Veli, sisko (Brother, Sister)
[Finnish lyrics & English translaton below]

        “Veli, sisko “ (Brother, Sister) is the name of possibly the best known Finnish anti-war song. The lyrics were first written by poet Elsa Rautee in 1936 for the chorus of the Social DemocraticYouth League in Nokia, Finland, which is near Tampere. They were the best known of Rautee’s lyrics. The song was inspired by crucial world events of the 1920s and 1930s, especially the Spanish Civil War which started in 1936, the Italian invasion of Ethiopia (1936) the Chinese Civil War (1927) and the Japanese invasion of Manchuria in 1931. The theme resonated with the Finnish left and labor movements, with the alarming growth of fascism leading the world toward war.

Reijo Frank popularized Veli Sisko around 1969-70.

        With the advent of the brief Winter War when Soviet Union troops assaulted Finland on Nov. 30, 1939, almost the whole country united in its defense. It was a time when Arvo (Poika) Tuominen, secretary of the Finnish Communist Party-in exile, then stationed in Stockholm, broke with the Kremlin and urged all members of the outlawed Finnish Communist Party who lived in Finland, to join and defend the country, a call to which they mostly responded. So the Finnish anti-war movement fell into an eclipse for a time and “Veli, Sisko” was virtually forgotten as Finland became engulfed in the larger World War II.
        The Finnish antiwar movement was revived after WWII, when new conflicts, many Cold War- engendered, raised concerns. The Vietnam War in particular sparked a large, active, politically diverse peace movement in Finland during the 1960s and 70s. “Veli. sisko” came back into prominence when popular Finnish labor and folk singer Reijo Frank was introduced to the song by Elsa Rautee’s nephew. Frank with his magnificent baritone made the song the centerpiece of his vast repertoire of songs, with which he has delighted Finnish audiences for decades. He recorded the song in 1969. Born in July of 1931, the much beloved Frank still continues to perform at age 79.
        The Finnish words ring beautifully in expressing the anguish of war and its causes. With what’s going in the conflicts of empire in Afghaniistan, Iraq and elsewhere, it’s as relevant today as it was in 1936.
        Following are the original Finnish lyrics to “Veli, sisko”, as well as a 2006 English translation, “Brother, Sister” by Tuomas Kaikkonen (slightly modified by Harry Siitonen). — Harry Siitonen, July, 2010.


Veli, sisko, kuulet kummat soitot
Ympärillä kaikkialla soi.
Rummut jyskää taantumuksen voitot
Luokkataistoin myrskyt salamoi.

Afrikasta, päiväntasaajalta
Vierii voihke hurmekenttien
Idän mailta myöskin Aasiasta
Kuulet sotaratsuin korskehen.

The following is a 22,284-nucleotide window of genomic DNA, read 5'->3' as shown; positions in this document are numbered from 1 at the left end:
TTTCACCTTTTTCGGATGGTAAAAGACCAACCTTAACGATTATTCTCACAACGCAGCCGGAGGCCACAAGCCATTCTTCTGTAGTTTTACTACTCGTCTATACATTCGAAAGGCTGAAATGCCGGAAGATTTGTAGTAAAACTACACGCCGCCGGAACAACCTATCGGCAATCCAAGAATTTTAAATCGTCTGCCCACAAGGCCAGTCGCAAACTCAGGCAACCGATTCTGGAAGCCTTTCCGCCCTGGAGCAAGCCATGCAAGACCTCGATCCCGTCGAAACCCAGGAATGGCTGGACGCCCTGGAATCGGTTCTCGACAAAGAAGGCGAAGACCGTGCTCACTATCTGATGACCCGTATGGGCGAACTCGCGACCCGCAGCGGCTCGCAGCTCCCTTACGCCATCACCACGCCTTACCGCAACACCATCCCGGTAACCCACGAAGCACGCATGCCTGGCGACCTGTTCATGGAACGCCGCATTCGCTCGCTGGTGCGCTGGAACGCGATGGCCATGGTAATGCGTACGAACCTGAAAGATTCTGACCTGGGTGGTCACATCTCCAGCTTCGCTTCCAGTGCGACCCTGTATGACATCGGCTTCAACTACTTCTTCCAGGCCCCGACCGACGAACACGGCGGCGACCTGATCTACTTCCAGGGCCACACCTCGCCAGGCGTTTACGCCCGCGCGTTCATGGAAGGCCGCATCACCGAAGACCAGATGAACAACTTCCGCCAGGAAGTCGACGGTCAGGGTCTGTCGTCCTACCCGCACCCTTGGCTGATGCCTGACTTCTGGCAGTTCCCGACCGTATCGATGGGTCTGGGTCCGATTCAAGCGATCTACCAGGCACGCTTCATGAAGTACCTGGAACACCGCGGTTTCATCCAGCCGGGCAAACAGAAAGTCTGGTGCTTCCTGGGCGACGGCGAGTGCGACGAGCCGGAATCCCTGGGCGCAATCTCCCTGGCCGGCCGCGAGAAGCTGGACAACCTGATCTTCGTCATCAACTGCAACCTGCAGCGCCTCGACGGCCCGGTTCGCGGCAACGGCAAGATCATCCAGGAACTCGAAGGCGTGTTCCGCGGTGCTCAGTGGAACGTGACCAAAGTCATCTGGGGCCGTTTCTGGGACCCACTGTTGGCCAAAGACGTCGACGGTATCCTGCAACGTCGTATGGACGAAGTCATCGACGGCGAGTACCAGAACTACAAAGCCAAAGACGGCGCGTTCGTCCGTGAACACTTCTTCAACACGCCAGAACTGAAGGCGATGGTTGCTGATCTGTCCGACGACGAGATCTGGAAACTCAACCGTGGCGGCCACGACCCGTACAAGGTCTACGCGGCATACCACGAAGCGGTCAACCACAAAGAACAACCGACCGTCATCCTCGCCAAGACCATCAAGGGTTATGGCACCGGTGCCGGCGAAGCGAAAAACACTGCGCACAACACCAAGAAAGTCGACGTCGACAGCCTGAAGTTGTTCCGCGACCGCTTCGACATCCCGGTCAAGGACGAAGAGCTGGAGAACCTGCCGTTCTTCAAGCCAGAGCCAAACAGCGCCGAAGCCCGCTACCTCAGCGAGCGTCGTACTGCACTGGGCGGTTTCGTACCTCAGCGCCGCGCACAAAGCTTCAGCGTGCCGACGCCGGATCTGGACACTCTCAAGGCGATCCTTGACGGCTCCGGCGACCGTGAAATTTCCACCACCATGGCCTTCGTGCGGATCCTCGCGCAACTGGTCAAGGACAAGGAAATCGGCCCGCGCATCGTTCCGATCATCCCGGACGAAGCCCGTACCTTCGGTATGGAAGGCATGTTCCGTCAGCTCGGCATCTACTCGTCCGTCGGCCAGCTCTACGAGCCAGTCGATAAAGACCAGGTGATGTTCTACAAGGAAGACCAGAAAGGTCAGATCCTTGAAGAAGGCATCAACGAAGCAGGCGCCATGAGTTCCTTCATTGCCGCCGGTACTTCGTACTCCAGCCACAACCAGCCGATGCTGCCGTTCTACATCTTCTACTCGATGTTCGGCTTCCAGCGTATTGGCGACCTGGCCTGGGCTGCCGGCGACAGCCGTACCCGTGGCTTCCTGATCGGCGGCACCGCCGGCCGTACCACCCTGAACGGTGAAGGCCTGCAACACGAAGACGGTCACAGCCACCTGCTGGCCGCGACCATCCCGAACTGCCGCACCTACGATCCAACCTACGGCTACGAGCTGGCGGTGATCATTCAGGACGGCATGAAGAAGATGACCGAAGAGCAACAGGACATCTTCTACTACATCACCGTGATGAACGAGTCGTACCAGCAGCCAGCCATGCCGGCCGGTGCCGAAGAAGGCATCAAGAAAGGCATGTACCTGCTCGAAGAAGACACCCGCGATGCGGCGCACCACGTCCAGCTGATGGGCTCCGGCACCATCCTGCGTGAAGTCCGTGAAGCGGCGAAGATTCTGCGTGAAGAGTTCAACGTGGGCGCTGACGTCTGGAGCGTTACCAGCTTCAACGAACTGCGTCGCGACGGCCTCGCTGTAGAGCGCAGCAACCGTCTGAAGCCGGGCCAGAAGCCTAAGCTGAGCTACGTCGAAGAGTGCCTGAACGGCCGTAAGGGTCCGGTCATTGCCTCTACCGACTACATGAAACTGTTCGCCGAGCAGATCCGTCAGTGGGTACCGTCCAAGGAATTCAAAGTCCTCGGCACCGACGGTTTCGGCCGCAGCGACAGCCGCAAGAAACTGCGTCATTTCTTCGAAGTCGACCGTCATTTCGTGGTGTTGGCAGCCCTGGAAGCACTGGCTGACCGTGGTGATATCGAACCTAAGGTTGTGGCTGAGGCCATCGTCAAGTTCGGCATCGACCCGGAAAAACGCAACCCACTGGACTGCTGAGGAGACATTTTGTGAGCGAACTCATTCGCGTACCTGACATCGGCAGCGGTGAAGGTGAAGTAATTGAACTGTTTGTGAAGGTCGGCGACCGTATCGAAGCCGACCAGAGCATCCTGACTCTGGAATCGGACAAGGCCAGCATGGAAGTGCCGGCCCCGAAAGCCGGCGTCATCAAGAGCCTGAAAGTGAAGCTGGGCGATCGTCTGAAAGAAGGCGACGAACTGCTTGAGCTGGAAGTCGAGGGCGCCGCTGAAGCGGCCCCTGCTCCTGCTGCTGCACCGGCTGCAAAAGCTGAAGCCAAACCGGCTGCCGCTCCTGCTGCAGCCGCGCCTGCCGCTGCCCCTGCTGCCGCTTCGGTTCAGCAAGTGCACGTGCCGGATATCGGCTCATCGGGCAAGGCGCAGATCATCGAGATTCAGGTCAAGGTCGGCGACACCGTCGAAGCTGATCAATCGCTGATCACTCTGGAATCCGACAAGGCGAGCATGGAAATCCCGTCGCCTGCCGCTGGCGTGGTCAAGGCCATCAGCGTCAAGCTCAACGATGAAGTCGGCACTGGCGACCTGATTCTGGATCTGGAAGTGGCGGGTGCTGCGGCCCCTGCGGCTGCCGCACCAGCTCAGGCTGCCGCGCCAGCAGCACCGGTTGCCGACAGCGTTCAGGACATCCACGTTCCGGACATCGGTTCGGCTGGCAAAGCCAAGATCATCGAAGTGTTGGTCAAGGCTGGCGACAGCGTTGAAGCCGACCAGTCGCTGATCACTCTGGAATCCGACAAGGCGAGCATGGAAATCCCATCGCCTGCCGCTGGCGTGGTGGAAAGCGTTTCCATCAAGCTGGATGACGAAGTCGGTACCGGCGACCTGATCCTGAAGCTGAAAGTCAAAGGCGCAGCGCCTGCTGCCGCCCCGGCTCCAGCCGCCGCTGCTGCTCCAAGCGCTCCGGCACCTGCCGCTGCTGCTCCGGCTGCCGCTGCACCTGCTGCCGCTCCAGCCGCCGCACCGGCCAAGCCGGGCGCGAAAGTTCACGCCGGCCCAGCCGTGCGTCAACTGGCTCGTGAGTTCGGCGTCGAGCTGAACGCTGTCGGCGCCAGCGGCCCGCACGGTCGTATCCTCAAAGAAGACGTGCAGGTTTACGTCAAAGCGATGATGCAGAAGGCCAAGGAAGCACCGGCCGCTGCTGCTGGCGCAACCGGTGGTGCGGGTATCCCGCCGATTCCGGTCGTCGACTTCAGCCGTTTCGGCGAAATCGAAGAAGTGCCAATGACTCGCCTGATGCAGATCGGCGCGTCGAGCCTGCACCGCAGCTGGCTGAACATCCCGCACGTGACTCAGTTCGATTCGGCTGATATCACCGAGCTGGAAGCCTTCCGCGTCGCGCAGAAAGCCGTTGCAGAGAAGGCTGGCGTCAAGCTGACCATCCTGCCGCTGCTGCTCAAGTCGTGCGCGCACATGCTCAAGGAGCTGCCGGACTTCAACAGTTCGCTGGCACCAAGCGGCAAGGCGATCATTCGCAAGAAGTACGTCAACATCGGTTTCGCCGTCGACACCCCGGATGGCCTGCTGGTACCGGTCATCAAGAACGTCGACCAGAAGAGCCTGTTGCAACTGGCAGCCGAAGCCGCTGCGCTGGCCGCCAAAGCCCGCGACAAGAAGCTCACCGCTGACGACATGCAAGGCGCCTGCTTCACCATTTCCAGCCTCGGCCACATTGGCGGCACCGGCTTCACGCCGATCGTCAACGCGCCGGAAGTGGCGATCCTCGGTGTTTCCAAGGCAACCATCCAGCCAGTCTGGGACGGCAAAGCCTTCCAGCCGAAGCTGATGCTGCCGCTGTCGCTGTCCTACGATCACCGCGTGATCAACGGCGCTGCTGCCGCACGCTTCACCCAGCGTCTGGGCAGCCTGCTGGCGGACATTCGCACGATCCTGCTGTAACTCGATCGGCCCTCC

Sivistyksen etuvartioissa
Missä kulttuurilla kerskutaan
tiedekin vain kehitellä koittaa
Uudet keinot joilla surmataan.

Tykit, pommit, kaasut kaikenlaiset
Kylvää tuhoa ja kuolemaa
Isät, pojat työläiskotienkin
Taiston tanner uhriksensa saa.

Miksi kansat toisiansa surmaa,
Työmies työläista toisen maan?
Kuka voitot korjaa murhetoista,
Milloin verivelat maksetaan?

Sotiin johtaa riistoherrain kiistat
Heidän eduistansa kamppaillaan
Sotasaalis minka herrat voittaa
Työläispoikain verin maksetaan.

Työläiskansat, nouskaa kaikkialla
Sodan julmaa vaaraa vastahan.
On jo aika ihmisyyden voittaa,
Sodan julmat kauhut lopettaa.

Sota torvet kaikkialla soittaa,
Kansat nouskaa vaaraa vastahan.
On jo aika ihmisyyden voittaa,
Sodan julmat kauhut lopettaa.


Brother, sister, hear the strange music
Around you playing everywhere,
Drums beating victories of regression,
Thunderstorms of class conflicts.

From Africa, the Equator
Roll the mourning of gory battlefields,
From the Eastern countries and in Asia
You hear the neighing of war horses.

In the frontline watch of civilization
Where they boast of their culture,
Science is trying to develop
New ways to kill your fellow man.

Cannons, bombs, poison gases
Seed death and destruction.
Fathers, sons from working class homes
Battlefields claim as sacrifice.

Why do people keep on killing each other,
Workmen killing workers of other lands?
Who collects the loot from all these murders
When the debts of war are paid back?

War is fought for quarrels of oppressor lords,
For their interests these struggles go on
The war loot these lords collect
Is paid with the blood of the working class.

Working people, arise everywhere
Against the cruel dangers of the wars,
It is time for humanity to win,
Put an end to the horrors of war.

Horns of war are playing everywhere,
People arise shouting against them,
Oppression caused by the wars,
Shall fade away some day,